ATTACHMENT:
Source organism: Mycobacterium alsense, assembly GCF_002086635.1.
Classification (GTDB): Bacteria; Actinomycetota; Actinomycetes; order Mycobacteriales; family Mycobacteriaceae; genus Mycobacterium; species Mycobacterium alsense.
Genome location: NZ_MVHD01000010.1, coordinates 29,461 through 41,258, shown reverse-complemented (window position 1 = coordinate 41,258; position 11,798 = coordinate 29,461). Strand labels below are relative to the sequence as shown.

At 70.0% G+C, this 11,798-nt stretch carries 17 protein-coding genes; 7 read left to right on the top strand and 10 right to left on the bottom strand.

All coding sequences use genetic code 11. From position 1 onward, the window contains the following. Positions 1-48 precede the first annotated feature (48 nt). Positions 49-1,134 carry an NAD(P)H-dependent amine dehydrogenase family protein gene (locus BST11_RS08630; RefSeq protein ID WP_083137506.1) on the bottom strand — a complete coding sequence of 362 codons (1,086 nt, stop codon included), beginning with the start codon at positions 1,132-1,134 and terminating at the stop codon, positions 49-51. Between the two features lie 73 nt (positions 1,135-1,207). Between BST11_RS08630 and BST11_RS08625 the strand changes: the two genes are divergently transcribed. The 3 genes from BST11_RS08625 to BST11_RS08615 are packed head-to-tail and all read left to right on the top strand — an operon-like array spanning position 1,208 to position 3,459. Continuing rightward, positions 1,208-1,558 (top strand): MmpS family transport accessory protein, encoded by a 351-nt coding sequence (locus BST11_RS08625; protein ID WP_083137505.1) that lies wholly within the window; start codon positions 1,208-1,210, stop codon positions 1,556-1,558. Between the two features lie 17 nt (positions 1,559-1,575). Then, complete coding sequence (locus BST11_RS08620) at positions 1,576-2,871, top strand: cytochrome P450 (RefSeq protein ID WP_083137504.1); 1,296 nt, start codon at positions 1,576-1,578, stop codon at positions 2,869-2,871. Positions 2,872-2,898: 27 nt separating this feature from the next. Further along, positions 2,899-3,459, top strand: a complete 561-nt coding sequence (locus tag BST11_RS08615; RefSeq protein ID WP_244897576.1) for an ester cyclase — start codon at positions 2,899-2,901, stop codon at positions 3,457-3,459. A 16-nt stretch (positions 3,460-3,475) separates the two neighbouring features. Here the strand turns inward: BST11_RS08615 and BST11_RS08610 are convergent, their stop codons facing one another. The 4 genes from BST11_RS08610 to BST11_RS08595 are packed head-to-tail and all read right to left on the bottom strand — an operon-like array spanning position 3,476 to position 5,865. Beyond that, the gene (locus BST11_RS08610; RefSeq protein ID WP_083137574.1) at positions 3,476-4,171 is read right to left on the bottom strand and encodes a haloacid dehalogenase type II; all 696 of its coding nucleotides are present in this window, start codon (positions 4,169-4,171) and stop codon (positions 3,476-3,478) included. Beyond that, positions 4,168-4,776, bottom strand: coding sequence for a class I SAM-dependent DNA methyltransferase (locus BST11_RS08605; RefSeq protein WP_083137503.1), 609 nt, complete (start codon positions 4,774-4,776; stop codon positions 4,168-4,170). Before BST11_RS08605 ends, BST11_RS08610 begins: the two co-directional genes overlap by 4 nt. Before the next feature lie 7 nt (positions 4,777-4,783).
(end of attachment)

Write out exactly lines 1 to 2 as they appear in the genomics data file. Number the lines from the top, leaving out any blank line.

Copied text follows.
Source organism: Mycobacterium alsense, assembly GCF_002086635.1.
Classification (GTDB): Bacteria; Actinomycetota; Actinomycetes; order Mycobacteriales; family Mycobacteriaceae; genus Mycobacterium; species Mycobacterium alsense.